Johns Hopkins builds community in walk to fight suicide

Sixth annual Out of the Darkness Campus Walk raises $11,000 for the American Foundation for Suicide Prevention

Participants walk through Patterson Park during the Out of the Darkness Campus Walk

Image caption: Participants walk through Patterson Park during the Out of the Darkness Campus Walk


One hundred fifty Johns Hopkins students, staff, and faculty and community members gathered at the JHU School of Nursing on Saturday, April 7, to honor those lost to suicide, raise awareness about mental health, and raise funds for suicide prevention. The sixth annual Out of the Darkness Campus Walk, hosted by the Johns Hopkins Student Assistance Program, had the highest number of participants to date and raised more than $11,000 for the American Foundation for Suicide Prevention, or AFSP.

"Our partnership with JHSAP has been a very successful one," said Kathrin Olbrich of AFSP Maryland. "Not only in raising funds for the foundation but also in raising awareness for mental health and suicide prevention on campus and in the surrounding neighborhoods."

Among the participants were 14 registered walking groups, including Homewood undergrads (team name: JHU Running (Walking) for Al), graduate students (Mental Health Gradu-Awesome Students), staff and faculty from JHU Center for American Indian Health (CAIH), and students from the neighboring high school, Dunbar (Dunbar Gay Straight Alliance). Both the Johns Hopkins Student Assistance Program and University Health Services were represented by teams as well.

Names of people to be remembered are written on colorful butterflies on a memorial board

Image caption: The memorial board


Before taking to the streets for the 2.5-mile roundtrip walk to Patterson Park, participants donned colored beads that indicated their relationship with mental health struggles and suicide, added notes to a memorial board for lost loved ones, made posters at the craft table, commemorated the event in the photo booth, and warmed up with stretching and light yoga. Two student speakers shared their experiences with depression and efforts to build resilience, followed by a performance of Peter Gabriel's song "Don't Give Up" by Sabrina Scarborough, of the School of Nursing's Finance and Administration Office.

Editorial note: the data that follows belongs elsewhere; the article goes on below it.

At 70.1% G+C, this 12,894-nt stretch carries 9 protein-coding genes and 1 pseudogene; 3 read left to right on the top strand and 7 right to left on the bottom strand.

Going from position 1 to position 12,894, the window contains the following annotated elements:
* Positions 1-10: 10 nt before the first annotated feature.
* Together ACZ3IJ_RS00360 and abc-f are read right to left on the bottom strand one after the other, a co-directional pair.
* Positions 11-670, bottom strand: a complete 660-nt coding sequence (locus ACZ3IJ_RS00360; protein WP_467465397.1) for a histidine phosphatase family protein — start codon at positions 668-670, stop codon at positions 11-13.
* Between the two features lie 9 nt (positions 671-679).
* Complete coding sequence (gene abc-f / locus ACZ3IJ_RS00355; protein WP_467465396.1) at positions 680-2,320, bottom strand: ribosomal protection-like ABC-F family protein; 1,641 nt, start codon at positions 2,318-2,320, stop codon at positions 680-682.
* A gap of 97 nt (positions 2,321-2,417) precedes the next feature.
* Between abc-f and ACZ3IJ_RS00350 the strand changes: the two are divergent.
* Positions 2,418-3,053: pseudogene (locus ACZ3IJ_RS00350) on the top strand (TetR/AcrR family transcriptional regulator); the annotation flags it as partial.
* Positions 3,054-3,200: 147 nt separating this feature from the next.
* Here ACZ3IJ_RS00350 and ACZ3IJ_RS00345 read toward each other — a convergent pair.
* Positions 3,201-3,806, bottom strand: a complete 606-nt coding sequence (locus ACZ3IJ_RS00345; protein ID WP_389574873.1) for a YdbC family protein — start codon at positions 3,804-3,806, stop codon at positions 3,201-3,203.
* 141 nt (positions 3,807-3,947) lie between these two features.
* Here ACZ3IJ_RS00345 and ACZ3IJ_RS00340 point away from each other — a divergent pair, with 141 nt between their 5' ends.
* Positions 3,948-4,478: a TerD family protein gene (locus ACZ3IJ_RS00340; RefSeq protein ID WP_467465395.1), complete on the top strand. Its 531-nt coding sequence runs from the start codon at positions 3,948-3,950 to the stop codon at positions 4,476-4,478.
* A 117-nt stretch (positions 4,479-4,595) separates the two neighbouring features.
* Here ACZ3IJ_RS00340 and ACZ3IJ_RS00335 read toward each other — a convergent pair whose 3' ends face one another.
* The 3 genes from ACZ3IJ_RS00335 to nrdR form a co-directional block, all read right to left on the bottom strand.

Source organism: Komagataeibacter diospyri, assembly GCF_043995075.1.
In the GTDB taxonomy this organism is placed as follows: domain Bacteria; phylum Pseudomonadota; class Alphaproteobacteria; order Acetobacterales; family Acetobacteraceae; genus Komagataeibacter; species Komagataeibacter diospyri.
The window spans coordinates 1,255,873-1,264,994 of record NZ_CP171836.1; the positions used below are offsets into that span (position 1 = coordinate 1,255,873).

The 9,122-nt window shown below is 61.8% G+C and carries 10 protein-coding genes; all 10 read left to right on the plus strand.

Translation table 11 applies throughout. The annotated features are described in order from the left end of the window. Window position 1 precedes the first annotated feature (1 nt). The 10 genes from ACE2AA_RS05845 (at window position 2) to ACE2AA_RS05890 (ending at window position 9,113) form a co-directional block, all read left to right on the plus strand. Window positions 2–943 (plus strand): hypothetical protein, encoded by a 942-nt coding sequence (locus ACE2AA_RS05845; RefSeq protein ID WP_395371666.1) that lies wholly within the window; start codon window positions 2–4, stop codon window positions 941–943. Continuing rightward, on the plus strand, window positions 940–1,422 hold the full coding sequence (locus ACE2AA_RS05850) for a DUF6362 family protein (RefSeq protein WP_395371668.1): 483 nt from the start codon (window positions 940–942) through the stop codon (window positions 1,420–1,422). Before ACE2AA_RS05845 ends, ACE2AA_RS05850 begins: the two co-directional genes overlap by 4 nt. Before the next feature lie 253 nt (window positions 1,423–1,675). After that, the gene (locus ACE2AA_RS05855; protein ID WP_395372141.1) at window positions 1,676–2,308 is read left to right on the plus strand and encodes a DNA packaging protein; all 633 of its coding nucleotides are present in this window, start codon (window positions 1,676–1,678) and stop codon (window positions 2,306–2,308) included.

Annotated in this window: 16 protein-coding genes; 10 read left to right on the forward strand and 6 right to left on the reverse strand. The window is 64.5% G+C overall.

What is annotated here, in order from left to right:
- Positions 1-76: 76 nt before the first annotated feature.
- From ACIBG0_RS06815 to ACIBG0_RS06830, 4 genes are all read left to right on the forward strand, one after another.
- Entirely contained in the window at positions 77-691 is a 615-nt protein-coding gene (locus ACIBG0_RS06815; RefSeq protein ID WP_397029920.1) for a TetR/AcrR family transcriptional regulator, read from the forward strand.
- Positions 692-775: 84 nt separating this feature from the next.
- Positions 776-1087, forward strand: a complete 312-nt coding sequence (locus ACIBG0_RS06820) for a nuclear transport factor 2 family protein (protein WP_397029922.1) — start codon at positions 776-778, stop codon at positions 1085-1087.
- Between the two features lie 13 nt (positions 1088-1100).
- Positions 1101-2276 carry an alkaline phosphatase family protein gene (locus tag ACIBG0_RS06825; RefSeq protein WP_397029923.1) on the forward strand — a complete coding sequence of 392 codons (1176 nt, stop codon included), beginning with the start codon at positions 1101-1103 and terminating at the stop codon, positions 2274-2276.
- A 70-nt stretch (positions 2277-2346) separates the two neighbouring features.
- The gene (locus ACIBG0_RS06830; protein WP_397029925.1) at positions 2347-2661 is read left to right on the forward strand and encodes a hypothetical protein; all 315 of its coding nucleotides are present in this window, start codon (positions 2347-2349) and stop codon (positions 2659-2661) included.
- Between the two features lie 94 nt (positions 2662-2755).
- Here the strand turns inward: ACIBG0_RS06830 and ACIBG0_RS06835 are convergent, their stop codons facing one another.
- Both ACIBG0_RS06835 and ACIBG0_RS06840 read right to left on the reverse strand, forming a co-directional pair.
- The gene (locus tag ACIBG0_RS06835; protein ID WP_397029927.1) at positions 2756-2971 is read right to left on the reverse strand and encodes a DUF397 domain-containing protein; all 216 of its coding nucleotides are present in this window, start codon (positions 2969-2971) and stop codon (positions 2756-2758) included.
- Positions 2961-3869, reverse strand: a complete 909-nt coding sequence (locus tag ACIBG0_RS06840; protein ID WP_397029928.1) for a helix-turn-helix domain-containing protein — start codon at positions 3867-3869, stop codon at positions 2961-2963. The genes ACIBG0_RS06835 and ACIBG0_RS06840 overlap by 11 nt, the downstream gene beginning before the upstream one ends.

The 10th leading cause of death in the United States, suicide accounts for nearly 45,000 deaths a year. It most often occurs when stressors and health issues converge to create an experience of hopelessness and despair. Mental health conditions such as depression, anxiety, and substance problems increase the risk, especially if not treated.

"To be part of this community whose members are all impacted by suicide created an intense atmosphere of support," said Megan Barrett, director of student affairs at the School of Nursing. "The walk portion of the event evoked a sense of pride because we were physically 'walking out of the darkness and into the light' by spreading awareness about depression and suicide, and diminishing stigma together."

Atwater's, MOM's Organic Market, and Towson Hot Bagels' Canton location supported this year's walk. Johns Hopkins Corporate Security and Lifeline Medical Transportation ensured route safety for the walkers and their dogs.

Since 2013, the Johns Hopkins Student Assistance Program has raised more than $50,000 for the American Foundation for Suicide Prevention, which raises awareness, funds scientific research, and provides resources and aid to those affected by suicide. The 2018 walk is accepting donations through June 30. Individuals interested in participating next year may join the listserv by emailing and writing "Subscribe" in the subject line.

Mental health issues and suicide impact many individuals, workplaces, and families through experiences with friends, loved ones, colleagues, or personal struggles. If you or someone you know is struggling with suicidal thoughts, help is available here:

  • Johns Hopkins Student Assistance Program: 443-287-7000
  • Johns Hopkins Faculty and Staff Assistance Program: 443-997-7000
  • National Suicide Prevention Lifeline: 800-273-8255
  • Crisis Text Line: Text CONNECT to 741741

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